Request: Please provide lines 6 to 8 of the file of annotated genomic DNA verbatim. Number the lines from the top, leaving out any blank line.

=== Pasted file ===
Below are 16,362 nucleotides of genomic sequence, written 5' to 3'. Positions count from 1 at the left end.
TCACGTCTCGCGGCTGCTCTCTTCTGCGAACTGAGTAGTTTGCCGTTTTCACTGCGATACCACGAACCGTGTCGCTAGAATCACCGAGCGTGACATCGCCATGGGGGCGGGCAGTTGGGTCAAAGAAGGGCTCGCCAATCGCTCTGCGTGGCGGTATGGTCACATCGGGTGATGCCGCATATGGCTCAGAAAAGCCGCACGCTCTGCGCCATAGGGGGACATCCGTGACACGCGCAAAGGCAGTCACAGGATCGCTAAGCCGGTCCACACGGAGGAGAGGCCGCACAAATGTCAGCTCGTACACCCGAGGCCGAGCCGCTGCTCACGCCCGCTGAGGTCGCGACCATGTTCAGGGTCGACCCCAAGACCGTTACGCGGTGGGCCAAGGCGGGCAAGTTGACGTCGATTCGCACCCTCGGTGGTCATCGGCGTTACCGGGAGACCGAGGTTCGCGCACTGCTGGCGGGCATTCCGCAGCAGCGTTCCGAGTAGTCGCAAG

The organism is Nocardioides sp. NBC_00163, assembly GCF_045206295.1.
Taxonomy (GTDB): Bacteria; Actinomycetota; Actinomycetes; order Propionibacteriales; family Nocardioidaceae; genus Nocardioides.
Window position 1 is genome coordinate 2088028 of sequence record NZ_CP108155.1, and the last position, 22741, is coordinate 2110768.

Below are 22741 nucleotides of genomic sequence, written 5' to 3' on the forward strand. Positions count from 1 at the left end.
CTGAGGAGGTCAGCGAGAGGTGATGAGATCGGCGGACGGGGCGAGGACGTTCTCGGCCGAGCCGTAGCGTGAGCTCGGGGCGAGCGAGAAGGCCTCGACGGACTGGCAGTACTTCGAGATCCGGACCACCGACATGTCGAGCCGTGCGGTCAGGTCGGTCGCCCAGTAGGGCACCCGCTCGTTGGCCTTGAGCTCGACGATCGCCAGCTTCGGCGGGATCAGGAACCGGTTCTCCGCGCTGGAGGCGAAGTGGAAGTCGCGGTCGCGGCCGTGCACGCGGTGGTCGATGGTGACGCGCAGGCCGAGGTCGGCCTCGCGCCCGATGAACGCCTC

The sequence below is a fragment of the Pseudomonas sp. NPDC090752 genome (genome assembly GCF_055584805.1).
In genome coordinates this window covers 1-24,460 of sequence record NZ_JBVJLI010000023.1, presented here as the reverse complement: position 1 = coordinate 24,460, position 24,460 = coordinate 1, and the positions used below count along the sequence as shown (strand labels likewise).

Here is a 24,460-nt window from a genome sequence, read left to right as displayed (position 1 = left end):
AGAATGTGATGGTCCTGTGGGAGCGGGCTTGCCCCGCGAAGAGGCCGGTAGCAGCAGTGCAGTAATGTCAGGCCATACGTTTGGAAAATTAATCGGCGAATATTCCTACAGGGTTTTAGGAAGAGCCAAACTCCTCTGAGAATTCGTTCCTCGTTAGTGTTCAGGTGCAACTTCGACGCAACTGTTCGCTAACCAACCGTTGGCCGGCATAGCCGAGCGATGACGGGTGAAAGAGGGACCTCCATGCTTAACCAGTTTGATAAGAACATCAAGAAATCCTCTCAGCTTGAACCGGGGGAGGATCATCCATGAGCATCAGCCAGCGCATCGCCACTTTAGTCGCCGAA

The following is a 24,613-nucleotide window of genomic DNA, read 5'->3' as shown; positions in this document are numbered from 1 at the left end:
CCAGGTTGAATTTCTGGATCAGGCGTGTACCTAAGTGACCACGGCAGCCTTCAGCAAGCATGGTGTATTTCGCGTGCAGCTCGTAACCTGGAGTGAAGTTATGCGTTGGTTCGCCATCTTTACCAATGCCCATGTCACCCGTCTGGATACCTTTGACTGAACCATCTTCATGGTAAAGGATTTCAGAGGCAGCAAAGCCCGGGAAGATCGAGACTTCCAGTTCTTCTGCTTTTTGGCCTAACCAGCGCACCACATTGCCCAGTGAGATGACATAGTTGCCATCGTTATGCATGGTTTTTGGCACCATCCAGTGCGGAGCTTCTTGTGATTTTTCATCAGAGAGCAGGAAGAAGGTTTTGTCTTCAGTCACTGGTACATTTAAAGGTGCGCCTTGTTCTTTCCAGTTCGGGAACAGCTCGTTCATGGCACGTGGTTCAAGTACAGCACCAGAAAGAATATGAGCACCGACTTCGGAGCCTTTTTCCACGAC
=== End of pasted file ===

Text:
Below are 22741 nucleotides of genomic sequence, written 5' to 3' on the forward strand. Positions count from 1 at the left end.
CTGAGGAGGTCAGCGAGAGGTGATGAGATCGGCGGACGGGGCGAGGACGTTCTCGGCCGAGCCGTAGCGTGAGCTCGGGGCGAGCGAGAAGGCCTCGACGGACTGGCAGTACTTCGAGATCCGGACCACCGACATGTCGAGCCGTGCGGTCAGGTCGGTCGCCCAGTAGGGCACCCGCTCGTTGGCCTTGAGCTCGACGATCGCCAGCTTCGGCGGGATCAGGAACCGGTTCTCCGCGCTGGAGGCGAAGTGGAAGTCGCGGTCGCGGCCGTGCACGCGGTGGTCGATGGTGACGCGCAGGCCGAGGTCGGCCTCGCGCCCGATGAACGCCTC

The sequence below is a fragment of the Pseudomonas sp. NPDC090752 genome (genome assembly GCF_055584805.1).